Surveying 'with' Raptors
Surveying ‘for’ raptors is a well established discipline in ecology, however, the latest scientific research is now surveying ‘with’ raptors.
|Golden Eagle (by John Carey)|
The problem of climate change is increasingly being recognised politically and by the general public. The social, environmental and economic impacts of its actions are being felt worldwide. The equally important mechanism of environmental degradation; human-induced biodiversity loss, is threatening essential ‘ecosystem service’. Ecosystem services include clean water, air and soil, resources upon which our societies and economies depend. In order to overcome or prevent in the future, further, ecosystem service collapse, we must first identify, monitor and recognize the mechanisms involved. Therefore environmental monitoring is of paramount importance. All elements of the environment cannot be monitored given the complexity of the system. Therefore, the most informative and cost effective method must be sought. As a group raptors show considerable latent, potential as monitoring tools. They are often easily detected and monitored. Their presence or absence can be easily noted. As top predators, environmental effects are amplified within their communities. Raptors are typically highly sensitive to a range of environmental pressures, such as prey fluctuations, habitat change, human disturbance and contaminants.
|Marsh Harrier (by Killian Mullarney)|
The role of raptor populations as valuable sentinels of environmental health is being increasingly recognised throughout numerous disciplines. As apex predators previous studies have found them invaluable indicators of the presence of pollutants, toxins and introduced species in the environment. The most well documented example, of proven, effective monitoring ‘with’ raptors, revealed changes in organochlorines in the environment. In Ireland, ecosystems are currently under the damaging effect of two introduced small mammal species and toxins. The introduction and expansion of two non-native small mammal species in Ireland, the Bank Vole and the Greater White-toothed Shrew could have wide ranging impacts within ecosystems throughout the country. Three distinct geographical areas have been defined in relation to small mammals, one with indigenous species only, another with indigenous plus the Bank Vole and a final type with indigenous plus both introduced species. The Bank Vole currently occupy a third of the land mass of Ireland. Genetic studies have established that the Irish population was founded from a small number of individual introduced from Germany in the 1920’s. The populations estimated rate of spread is 3 km per year. The Greater White-toothed Shrew occurs in a limited area within the range of the Bank Vole, it can occur at high densities and both species are now common within the regurgitated pellets of local raptors. This indicates a major shift in small mammal communities recently.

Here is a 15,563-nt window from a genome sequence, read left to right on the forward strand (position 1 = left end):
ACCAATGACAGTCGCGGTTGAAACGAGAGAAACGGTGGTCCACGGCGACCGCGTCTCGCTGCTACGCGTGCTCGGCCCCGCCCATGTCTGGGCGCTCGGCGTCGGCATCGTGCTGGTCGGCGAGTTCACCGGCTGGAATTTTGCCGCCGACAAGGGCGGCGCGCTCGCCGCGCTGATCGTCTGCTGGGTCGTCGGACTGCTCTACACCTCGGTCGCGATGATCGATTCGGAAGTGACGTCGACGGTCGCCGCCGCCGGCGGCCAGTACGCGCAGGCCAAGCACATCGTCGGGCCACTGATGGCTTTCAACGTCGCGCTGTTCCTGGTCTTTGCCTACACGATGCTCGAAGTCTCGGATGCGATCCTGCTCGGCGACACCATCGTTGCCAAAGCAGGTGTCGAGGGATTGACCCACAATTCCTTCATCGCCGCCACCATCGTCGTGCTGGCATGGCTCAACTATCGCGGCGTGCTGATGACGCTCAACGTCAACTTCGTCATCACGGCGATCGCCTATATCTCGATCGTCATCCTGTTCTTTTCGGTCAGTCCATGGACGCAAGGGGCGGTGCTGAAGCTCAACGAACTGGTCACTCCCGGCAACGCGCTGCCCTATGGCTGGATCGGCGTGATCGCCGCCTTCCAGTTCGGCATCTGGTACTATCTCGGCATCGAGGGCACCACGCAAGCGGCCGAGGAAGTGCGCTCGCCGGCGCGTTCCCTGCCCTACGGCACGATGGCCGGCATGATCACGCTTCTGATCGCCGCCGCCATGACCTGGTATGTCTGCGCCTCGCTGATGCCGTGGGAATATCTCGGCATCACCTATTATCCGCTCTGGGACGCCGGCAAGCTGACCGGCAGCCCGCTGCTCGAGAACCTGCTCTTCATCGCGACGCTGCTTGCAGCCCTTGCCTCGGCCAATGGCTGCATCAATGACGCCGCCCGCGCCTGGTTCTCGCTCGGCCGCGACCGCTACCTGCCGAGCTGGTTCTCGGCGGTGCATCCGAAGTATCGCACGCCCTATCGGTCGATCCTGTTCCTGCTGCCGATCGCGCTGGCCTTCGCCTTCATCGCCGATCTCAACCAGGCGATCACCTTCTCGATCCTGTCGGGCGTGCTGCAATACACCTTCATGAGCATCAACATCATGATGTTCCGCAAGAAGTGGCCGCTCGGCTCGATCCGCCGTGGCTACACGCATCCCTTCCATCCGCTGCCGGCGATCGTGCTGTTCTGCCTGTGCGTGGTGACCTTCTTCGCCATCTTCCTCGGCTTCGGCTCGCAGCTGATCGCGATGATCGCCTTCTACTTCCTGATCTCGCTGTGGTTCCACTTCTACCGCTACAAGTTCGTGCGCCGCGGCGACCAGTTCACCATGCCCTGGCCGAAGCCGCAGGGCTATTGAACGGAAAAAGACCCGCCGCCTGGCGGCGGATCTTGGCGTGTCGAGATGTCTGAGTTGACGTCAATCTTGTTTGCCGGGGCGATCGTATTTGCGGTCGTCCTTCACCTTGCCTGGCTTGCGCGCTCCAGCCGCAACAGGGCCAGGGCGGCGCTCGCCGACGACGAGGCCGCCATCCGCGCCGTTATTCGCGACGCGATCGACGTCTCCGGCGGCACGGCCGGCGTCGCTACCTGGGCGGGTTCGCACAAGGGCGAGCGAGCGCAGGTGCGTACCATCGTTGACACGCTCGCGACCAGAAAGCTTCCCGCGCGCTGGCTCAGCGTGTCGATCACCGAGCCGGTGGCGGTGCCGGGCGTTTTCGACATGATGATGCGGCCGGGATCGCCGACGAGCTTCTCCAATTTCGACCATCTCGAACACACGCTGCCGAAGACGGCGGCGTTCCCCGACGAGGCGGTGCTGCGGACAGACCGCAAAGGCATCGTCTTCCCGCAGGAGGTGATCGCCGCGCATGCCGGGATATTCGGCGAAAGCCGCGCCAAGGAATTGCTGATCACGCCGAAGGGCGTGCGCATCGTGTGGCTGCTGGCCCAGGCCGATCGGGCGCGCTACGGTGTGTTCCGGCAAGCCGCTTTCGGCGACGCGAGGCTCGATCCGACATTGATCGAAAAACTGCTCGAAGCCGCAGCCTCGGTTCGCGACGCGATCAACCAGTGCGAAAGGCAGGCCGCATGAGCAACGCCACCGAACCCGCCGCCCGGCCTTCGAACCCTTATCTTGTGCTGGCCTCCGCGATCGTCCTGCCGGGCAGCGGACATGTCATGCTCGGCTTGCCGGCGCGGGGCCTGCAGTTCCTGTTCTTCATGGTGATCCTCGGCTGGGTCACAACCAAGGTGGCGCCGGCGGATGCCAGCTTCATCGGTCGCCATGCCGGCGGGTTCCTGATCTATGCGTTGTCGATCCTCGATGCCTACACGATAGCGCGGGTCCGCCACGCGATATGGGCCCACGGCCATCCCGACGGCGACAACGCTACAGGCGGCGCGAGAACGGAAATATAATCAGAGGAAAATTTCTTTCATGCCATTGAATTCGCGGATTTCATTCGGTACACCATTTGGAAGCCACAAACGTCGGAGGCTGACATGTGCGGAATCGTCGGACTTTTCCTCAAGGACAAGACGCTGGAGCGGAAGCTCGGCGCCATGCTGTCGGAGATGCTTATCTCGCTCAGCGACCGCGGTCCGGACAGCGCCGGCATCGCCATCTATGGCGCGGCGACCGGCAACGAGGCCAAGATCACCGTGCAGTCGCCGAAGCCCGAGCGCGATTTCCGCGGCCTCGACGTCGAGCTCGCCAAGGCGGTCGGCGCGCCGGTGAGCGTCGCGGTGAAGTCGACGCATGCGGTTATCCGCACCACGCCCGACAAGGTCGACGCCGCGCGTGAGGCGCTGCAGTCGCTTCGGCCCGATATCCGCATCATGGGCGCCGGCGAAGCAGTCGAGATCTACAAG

Studies have indicated that where the range of the Bank Vole and Greater White-toothed Shrew overlap they have a synergistic relationship which negatively effects the abundance of the Wood Mouse populations and can cause local extinction in the Pygmy Shrews. Interspecific competition and disease have both been implicated as causing factors. As the range of the two introduced small mammals expands so this negative effect for the Wood Mouse and Pygmy Shrew will be replicated into the new areas.
The effects of the Bank Vole and the Greater White-toothed Shrew are being felt by avian predators of small mammals. The Barn Owl, Long-eared Owl and Kestrel are in particular implicated. Barn Owl research has indicated that the Bank Voles and the Greater White-toothed Shrews presence in the diet can have profound effects on their breeding success. In areas of the south west where Bank Voles occur at high densities the species is seen to constitute 80% of Barn Owls’ diet. Given the overlap in diet of these three species it can be envisioned that the Bank Voles and Greater White-toothed Shrews are impacting upon the Kestrel and Long-eared Owl also. Pygmy Shrews have been demonstrated to comprise 7%-14% of the mammalian composition of Barn Owl diets in Ireland. The Wood Mouse in Ireland represents 70% of the diet of the Long-eared Owl. Increasingly, the value of using apex predators as indicators of environmental health is being promoted. Are the introduced small mammals impacting the ecology of raptors and what consequences will their spread have for the future outlook of the wider countryside?
Raptors that prey on the Brown Rats or the House Mouse can fall victim to secondary poisoning. Due to the depleted small mammal community in Ireland these small mammals regularly occur in the diets of raptors in Ireland. Barn Owls within the Bank Vole and Greater White-toothed Shrew range may experience lower levels of secondary poisoning, a similar situation may be experienced by Kestrels and Long-eared Owls.
|Kestrel (Clive Timmons)|
As small mammal specialists the Barn Owl, the Kestrel and the Long-eared Owl can act as biodeterminators, in establishing the wider significance of a small mammal introduction and secondary poisoning from rodenticides on Ireland’s ecosystems. By studying ecologically damaging agents in the environment 'with' raptors, efforts can be made to prevent, minimize and mitigate their effects in the future.